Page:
Daily Health Headlines

Earnings Fall After a Child's Cancer Diagnosis

👤by HealthDay 0 comments 🕔Monday, November 21st, 2016

MONDAY, Nov. 21, 2016 (HealthDay News) -- After a child's cancer diagnosis, parents' income often drops and mothers frequently stop working, a new study finds.

Moreover, the financial effects of a cancer diagnosis can last years, with mothers' earnings dipping significantly more than fathers' pay, the study suggests.

Mothers' incomes fell 21 percent in the first year after a child developed cancer versus 10 percent for fathers, according to the study.

"In addition to differences between mothers and fathers, we found that a younger age of parents [and] lower level of education ... were associated with more adverse effects on income," said study author Emma Hoven, of the Karolinska Institute in Sweden.

Researchers tracked more than 3,600 parents in Sweden whose 1,900 children were diagnosed with cancer between 2004 and 2009. The parents were compared to a group of about 35,000 parents whose children did not have cancer.

The results were published Nov. 21 in the journal Cancer.

The researchers saw signs of the income decline among mothers up to six years later, but only up to two years later for fathers.

Mothers of a child with cancer were also less likely to continue working compared to mothers of healthy children, and the researchers found signs of this discrepancy for up to five years.

But fathers' employment wasn't affected.

"Also, mothers with a higher income before the child's cancer were found to have an equivalent income level to control mothers at four years after diagnosis, whereas more adverse effects were found for mothers with a lower baseline income," Hoven said in a journal news release.

The study authors called for more assistance for parents of childhood cancer patients.

"This could include providing extended support from social work teams at the hospitals to help parents navigate the practical and emotional challenges following a child's cancer diagnosis," Hoven said.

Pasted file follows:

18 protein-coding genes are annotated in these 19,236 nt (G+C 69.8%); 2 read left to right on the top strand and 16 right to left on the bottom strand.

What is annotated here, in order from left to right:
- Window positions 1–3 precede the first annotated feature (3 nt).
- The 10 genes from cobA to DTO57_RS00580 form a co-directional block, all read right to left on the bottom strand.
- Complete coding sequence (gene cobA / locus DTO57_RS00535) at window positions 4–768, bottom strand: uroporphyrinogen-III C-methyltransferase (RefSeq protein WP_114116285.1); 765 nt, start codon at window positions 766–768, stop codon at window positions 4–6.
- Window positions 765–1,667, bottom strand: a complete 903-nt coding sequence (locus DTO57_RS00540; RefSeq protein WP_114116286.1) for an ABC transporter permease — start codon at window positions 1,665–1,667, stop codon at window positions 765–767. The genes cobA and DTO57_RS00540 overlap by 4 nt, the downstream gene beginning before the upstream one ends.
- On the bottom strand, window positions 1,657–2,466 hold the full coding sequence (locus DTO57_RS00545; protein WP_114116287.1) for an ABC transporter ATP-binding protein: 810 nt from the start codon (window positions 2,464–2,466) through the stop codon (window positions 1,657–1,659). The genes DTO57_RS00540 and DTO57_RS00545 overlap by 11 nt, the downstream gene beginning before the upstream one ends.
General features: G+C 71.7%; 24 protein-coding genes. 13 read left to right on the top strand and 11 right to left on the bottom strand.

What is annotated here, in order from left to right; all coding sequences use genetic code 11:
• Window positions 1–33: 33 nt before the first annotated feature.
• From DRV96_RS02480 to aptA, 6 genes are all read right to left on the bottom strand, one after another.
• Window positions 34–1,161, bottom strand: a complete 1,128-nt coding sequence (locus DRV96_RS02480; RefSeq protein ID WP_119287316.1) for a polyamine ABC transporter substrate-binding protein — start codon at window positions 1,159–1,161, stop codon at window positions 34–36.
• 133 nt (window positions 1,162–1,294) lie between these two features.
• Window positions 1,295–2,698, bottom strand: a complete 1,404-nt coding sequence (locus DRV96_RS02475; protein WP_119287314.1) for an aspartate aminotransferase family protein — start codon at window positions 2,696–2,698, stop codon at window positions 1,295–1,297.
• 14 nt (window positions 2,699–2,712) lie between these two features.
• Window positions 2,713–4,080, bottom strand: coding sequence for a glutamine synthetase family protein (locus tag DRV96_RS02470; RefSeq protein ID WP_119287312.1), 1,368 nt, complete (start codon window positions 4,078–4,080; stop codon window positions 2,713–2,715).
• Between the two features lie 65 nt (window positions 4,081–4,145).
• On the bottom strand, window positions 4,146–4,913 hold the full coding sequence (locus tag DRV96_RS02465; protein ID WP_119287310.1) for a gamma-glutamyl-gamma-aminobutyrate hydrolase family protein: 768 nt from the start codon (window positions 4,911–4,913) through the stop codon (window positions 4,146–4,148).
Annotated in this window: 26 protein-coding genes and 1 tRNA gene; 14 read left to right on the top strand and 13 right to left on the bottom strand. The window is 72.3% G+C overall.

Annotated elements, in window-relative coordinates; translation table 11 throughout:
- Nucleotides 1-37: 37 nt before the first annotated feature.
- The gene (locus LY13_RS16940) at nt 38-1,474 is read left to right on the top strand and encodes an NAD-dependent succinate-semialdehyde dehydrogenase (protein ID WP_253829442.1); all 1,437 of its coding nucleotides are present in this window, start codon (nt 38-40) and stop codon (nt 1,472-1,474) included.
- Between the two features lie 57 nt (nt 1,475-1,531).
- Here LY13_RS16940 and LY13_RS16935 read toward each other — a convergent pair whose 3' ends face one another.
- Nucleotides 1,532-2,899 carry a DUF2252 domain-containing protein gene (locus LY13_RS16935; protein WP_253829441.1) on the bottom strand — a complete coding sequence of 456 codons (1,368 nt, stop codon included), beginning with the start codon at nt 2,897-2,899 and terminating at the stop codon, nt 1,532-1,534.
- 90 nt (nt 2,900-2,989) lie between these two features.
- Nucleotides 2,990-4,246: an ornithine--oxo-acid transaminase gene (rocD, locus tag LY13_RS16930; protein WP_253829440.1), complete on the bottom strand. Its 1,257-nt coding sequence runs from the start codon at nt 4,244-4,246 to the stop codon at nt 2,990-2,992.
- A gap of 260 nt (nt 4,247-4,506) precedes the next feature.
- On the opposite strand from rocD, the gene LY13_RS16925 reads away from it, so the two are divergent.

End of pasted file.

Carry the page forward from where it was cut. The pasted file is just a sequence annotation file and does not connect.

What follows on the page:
"In particular, our findings show that more support and financial assistance should be advocated for young parents, mothers with a lower education, and mothers who were born in another country," she said.

-- Randy Dotinga

Article Credits / Source

HealthDay

HealthDay provides up to the minute breaking health news. Click here to view this full article from HealthDay.

SOURCE: Nov. 21, 2016, news release, Cancer

View More Articles From HealthDay 🌎View Article Website

Sponsored Product

Lunar Sleep for $1.95

Lunar Sleep for $1.95

People who have trouble sleeping typically have low levels of melatonin, so melatonin supplements seem like a logical fix for insomnia. There is a high demand for sleep aids, especially in the U.S. The National Health Interview Survey done in 2002, and again in 2007, found 1.6 million US adults were using complementary and alternative sleep aids for insomnia. Lunar Sleep was a top choice. Use Promo Code: Sleep2014 and only pay $1.95 S&H.

Get Lunar Sleep for $1.95

More Cancer Articles

No Benefit From Routine Thyroid Cancer Screening: Task Force

No Benefit From Routine Thyroid Cancer Screening: Task Force0

TUESDAY, Nov. 22, 2016 (HealthDay News) -- Doctors should not screen for thyroid cancer in patients who have no symptoms of the disease, according to a U.S. Preventive Services Task Force draft recommendation. It reaffirms a recommendation ...

Depressed Women Less Likely to Get Best Breast Cancer Care: Study

Depressed Women Less Likely to Get Best Breast Cancer Care: Study0

FRIDAY, Nov. 18, 2016 (HealthDay News) -- Breast cancer patients with a history of depression are less likely to receive recommended care for their disease, a new study finds. The study included more than 45,000 Danish women diagnosed with ...

Monoclonal Antibodies

Monoclonal Antibodies0

home / cancer center / cancer a-z list / monoclonal antibodies index / monoclonal antibodies drug monograph Pharmacy Author: Omudhome Ogbru, PharmD Omudhome Ogbru, PharmDDr. Ogbru received his ...

New Drug May Brighten Outlook for Advanced Breast Cancer

New Drug May Brighten Outlook for Advanced Breast Cancer0

WEDNESDAY, Nov. 16, 2016 (HealthDay News) -- A recently approved drug can help slow the progression of advanced breast cancer, a new clinical trial confirms. The drug, called palbociclib (Ibrance), was approved in the United States last year ...

Exercise Good for Cancer Patients During, After Treatment

Exercise Good for Cancer Patients During, After Treatment0

TUESDAY, Nov. 15, 2016 (HealthDay News) -- Exercising during and after cancer treatment is safe and improves quality of life, fitness and physical functioning, new research indicates. Benefits occurred with all types of exercise, said study ...

View More Cancer Articles

0 Comments

Write a Comment

Your email address will not be published. Required fields are marked *

Our Mailing List

Subscribe to our mailing list to get the latest health news as it breaks!

Your information will not be shared with anyone!